POLITICS
11/14/2018 05:12 pm ET

Republicans' First Big Post-Midterms Move: Keep U.S. In Yemen's Vicious Civil War

Speaker Paul Ryan used the first vote of his last months in Congress to defend American military assistance to Saudi Arabia.
Speaker Paul Ryan made a big goodwill gesture to Saudi Arabia and its King Salman.
ASSOCIATED PRESS
Speaker Paul Ryan made a big goodwill gesture to Saudi Arabia and its King Salman.

WASHINGTON ― With less than two months left at the helm of the House of Representatives, Speaker Paul Ryan (R-Wis.) on Wednesday won his first vote since the midterm elections ― on behalf of the kingdom of Saudi Arabia.

Almost all Republicans and a handful of Democrats voted with Ryan to strip privilege from a bill endorsed by top Democrats that would have ended U.S. support for the Saudis and their allies in the four-year civil war in Yemen. Without privilege, the House leadership can ignore the bill. In other words, it’s now almost certain that the House won’t deal with the legislation ― and, more broadly, the conflict itself ― until Democrats take charge next year.

Wednesday’s vote is the best possible outcome for the Saudis and their friends in the Trump administration ― who were worried about congressional anger over the war in Yemen and the murder of Saudi journalist Jamal Khashoggi ― and a boon for Republicans ― who were scared of a vote that would force them to either break with President Donald Trump or endorse a military campaign that has been accused of thousands of war crimes.

But even before the vote, opponents of the war had issued loud reminders that they would not be giving up.

“January can’t come soon enough,” tweeted Rep. Barbara Lee (D-Calif.), a leading anti-war figure who’s expected to ascend to House Democratic leadership. The likely future speaker, Rep. Nancy Pelosi (D-Calif.), blasted Ryan’s move and Republicans’ attempts to justify it by pointing to Trump’s decision last week to end one aspect of U.S. assistance to the Saudis. “This step alone does not come close to addressing our concerns, or stopping the carnage,” she said.

A similar bill with privileged status is still alive in the Senate, where Sen. Bernie Sanders (I-Vt) is expected to bring it to the floor for a vote later this month. “There’s a clear path to victory, thanks to a bipartisan consensus to end the U.S. role in this misbegotten war,” said Kate Kizer of the advocacy group Win Without War, referring to Republicans critical of the war like Sens. Mike Lee (R-Utah) and Todd Young (R-Ind.).

Ahead of Wednesday’s vote, Democrats tried to shame Republicans, accusing them of abdicating Congress’ role in approving American military operations and thereby encouraging brutality and abandoning their own promises to respect the Constitution.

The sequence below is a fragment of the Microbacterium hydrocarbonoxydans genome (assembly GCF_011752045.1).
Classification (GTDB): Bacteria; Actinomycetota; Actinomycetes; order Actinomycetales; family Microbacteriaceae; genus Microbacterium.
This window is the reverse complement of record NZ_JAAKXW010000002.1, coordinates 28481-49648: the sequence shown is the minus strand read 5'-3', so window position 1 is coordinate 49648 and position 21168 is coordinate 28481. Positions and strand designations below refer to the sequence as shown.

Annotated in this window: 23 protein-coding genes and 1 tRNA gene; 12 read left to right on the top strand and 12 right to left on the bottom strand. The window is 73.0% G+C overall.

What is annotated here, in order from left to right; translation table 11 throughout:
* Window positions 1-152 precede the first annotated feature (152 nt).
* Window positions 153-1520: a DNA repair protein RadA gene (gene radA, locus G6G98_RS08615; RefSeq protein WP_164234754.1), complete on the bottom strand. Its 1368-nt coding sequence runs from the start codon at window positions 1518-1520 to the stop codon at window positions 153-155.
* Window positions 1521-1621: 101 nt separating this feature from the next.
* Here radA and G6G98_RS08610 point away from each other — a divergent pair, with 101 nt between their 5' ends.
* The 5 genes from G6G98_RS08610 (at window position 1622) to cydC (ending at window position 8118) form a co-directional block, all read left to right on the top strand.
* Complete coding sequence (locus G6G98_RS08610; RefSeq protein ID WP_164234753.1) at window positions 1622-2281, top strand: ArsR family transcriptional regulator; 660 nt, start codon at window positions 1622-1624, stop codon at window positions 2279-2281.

“I plead with my Republican colleagues: Please vote no. ... Let’s have a debate about the starvation and the killing going on there and do the right thing for our Constitution and the world,” said Rep. Ro Khanna (D-Calif.), the lead author of the House bill. He noted that the House had in the past allowed similar resolutions based on the War Powers Act to be considered on the floor even if they were ultimately defeated.

Ryan began the effort to strip privilege from the bill Tuesday in the House Rules Committee, stunning Democratic leaders and outside groups lobbying Congress on Yemen who had thought that the legislation would at least be considered. Even some conservatives joined the chorus of criticism: “This is despicable, gutless and wrong,” Christopher Preble of the libertarian Cato Institute wrote on Twitter.

Several Republicans in both chambers who are wary of American adventurism abroad and the legality of military action initiated without congressional approval have publicly supported the measures from Khanna and Sanders.

Two of them, Reps. Thomas Massie (R-Ky.) and Walter Jones (R-N.C.), lobbied fellow GOP lawmakers to vote against Ryan’s effort in a Wednesday morning letter obtained by HuffPost. “This rule ... serves only to obstruct our constitutional right to decide questions regarding the use of military force,” they wrote in a message also signed by Reps. Mark Pocan (D-Wis.) and Tulsi Gabbard (D-Hawaii). The hope was that they could persuade at least 19 Republicans to buck the party line and they targeted those who had in 2016 voted against the transfer of cluster bombs to the Saudis for use in Yemen.

Their ultimate failure closes off one of the routes to quickly ending U.S. support for the Saudi-led campaign. Facing global pressure ― particularly from American allies like the U.K. ― Saudi Arabia and its partner the United Arab Emirates on Wednesday temporarily halted an offensive against Yemen’s most important port. International negotiators are pushing ahead with plans with peace talks.

But capturing the port remains a priority for the Saudis, experts say. For now, Washington is allowing the Saudis’ onerous restrictions on food imports into Yemen to continue ― which means the price increases that have brought 14 million people to the brink of famine aren’t going away any time soon.

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